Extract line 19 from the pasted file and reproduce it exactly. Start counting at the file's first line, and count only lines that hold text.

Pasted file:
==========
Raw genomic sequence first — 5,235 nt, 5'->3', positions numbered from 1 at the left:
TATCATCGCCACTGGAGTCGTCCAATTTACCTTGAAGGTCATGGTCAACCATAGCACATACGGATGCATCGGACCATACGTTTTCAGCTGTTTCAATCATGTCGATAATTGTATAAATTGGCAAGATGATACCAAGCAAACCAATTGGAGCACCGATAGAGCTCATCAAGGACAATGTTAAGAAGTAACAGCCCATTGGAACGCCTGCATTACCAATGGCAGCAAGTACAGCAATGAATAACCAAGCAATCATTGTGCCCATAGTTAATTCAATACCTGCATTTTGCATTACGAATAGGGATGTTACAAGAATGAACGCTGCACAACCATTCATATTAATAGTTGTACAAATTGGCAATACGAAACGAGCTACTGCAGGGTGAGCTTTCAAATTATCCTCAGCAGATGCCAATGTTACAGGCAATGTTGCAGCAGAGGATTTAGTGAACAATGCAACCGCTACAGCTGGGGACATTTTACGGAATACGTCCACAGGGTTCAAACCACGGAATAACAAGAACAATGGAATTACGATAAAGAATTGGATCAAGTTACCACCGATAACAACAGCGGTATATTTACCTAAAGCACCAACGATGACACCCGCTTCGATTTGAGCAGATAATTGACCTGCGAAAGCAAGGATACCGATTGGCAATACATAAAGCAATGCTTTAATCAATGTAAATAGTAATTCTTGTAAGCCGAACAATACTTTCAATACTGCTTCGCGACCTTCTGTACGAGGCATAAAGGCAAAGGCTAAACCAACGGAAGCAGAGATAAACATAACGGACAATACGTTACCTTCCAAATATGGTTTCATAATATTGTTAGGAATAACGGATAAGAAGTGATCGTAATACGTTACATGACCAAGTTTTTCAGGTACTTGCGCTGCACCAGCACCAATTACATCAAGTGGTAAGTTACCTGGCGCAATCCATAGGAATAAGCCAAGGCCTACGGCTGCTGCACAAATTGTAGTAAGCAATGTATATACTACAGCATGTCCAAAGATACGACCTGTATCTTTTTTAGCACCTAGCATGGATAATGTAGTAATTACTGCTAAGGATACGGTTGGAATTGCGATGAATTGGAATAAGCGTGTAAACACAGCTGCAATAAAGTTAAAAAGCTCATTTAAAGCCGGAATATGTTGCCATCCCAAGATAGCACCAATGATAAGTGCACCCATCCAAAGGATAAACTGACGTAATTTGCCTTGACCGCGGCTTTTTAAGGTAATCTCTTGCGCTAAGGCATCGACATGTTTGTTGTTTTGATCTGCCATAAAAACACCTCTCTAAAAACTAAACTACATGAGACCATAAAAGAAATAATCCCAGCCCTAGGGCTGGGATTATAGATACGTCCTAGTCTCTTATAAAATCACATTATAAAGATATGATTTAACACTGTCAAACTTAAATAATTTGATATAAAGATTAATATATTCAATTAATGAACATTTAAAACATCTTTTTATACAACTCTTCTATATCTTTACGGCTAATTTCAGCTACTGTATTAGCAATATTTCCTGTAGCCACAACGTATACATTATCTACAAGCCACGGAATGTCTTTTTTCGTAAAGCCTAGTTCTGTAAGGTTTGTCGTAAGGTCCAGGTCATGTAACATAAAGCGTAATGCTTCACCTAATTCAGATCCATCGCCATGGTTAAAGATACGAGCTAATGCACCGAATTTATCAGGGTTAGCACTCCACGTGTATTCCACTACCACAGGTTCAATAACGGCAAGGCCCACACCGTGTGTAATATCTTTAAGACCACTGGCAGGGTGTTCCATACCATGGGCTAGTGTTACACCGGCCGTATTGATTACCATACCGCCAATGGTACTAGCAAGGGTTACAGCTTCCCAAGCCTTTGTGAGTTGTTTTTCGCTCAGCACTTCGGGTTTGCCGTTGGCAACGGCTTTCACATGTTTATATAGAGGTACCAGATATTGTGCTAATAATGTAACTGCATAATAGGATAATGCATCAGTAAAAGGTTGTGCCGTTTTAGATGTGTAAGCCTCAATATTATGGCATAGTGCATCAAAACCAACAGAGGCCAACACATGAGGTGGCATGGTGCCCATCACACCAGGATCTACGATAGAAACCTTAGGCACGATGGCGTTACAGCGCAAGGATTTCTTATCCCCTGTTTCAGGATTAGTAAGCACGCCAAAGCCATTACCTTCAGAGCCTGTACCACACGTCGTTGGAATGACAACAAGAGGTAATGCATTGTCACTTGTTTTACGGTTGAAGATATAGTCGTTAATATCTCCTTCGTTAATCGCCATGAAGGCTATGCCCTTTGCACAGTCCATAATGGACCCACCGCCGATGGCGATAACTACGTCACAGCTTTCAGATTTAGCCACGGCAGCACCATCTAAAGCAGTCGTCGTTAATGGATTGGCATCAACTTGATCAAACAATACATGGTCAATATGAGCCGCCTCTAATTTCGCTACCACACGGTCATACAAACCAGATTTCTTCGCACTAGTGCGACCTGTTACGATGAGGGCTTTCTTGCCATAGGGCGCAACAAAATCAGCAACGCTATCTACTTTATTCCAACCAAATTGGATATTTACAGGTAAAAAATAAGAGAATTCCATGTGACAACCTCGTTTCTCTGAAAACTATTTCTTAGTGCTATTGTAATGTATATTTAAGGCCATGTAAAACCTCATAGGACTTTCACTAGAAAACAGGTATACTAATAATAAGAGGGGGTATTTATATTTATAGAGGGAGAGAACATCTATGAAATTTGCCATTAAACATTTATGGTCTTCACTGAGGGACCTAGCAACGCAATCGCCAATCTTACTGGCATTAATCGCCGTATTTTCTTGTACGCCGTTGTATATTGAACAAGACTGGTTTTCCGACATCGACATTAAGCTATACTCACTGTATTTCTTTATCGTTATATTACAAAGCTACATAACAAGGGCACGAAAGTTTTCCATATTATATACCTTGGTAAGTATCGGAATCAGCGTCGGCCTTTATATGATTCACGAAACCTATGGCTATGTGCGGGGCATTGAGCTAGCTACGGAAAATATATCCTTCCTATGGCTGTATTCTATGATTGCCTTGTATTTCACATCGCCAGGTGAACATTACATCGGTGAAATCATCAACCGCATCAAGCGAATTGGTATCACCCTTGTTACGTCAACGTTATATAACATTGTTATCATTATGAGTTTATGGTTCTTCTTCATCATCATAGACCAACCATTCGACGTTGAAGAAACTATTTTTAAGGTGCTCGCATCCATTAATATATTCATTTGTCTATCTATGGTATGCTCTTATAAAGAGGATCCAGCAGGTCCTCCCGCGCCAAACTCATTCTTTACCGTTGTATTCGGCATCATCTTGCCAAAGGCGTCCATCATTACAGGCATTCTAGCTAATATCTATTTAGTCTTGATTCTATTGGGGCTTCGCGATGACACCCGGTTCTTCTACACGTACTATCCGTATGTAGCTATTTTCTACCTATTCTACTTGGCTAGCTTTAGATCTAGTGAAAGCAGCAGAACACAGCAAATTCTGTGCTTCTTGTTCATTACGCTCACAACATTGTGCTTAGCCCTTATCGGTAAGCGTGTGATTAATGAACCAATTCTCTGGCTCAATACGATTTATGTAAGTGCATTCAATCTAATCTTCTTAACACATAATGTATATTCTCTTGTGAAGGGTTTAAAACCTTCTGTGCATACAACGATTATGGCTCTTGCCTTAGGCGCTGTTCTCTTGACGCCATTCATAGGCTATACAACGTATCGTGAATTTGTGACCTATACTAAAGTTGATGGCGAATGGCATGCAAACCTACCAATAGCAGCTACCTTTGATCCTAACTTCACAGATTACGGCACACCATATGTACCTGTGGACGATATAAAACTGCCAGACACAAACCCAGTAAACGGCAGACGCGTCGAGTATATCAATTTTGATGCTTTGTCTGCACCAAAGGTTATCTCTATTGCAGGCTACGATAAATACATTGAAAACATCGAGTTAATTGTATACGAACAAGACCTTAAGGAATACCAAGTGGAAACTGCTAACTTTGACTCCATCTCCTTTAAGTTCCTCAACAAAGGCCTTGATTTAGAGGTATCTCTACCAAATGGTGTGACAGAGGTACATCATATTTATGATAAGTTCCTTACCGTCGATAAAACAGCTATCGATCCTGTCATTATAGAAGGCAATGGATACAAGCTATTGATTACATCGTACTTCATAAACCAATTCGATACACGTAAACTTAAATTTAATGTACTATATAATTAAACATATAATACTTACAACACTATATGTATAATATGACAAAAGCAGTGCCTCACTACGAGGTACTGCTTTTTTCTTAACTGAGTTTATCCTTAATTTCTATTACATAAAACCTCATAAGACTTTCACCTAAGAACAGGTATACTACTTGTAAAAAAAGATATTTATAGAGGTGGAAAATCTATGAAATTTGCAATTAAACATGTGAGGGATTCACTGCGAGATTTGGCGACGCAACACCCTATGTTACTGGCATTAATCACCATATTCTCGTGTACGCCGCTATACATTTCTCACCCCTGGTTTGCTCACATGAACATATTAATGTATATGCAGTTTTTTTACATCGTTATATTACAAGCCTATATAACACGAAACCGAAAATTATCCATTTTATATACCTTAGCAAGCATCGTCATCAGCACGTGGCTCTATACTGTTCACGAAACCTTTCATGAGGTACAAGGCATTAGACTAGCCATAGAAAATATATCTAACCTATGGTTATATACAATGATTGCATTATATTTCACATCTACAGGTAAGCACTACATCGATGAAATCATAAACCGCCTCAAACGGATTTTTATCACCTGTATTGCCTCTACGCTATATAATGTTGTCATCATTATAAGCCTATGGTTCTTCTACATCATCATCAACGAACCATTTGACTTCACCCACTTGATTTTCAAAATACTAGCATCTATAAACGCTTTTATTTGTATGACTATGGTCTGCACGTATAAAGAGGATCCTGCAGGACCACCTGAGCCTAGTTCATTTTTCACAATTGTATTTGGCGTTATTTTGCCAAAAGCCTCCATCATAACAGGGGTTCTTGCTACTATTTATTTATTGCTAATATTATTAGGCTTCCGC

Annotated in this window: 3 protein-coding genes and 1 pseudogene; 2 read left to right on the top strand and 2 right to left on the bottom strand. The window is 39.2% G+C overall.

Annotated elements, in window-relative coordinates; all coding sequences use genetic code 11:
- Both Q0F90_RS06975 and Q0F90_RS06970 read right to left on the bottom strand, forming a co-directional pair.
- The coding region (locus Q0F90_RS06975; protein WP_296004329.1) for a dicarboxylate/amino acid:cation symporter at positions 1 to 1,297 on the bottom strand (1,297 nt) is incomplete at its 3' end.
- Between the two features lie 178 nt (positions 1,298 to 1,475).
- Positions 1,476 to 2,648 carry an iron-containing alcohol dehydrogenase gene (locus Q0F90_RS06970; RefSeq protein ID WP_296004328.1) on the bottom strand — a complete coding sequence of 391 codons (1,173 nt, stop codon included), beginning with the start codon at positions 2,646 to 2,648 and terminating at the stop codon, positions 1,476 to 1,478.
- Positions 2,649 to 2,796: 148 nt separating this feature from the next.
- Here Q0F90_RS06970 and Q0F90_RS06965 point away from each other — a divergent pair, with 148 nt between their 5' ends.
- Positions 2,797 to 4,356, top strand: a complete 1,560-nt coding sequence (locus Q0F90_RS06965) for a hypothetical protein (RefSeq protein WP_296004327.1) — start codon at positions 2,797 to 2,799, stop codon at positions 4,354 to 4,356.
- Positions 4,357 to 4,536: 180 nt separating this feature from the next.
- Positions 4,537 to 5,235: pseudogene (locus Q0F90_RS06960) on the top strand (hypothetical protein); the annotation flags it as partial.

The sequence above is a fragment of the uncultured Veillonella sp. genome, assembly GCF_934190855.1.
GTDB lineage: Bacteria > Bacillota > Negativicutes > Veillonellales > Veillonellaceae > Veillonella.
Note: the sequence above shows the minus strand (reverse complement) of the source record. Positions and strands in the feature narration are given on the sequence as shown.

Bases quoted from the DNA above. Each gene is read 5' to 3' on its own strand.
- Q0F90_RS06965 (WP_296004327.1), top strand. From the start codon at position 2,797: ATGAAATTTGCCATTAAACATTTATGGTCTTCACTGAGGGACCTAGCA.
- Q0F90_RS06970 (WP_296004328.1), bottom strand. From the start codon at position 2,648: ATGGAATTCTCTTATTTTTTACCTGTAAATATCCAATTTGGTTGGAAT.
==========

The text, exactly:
- Q0F90_RS06970 (WP_296004328.1), bottom strand. From the start codon at position 2,648: ATGGAATTCTCTTATTTTTTACCTGTAAATATCCAATTTGGTTGGAAT.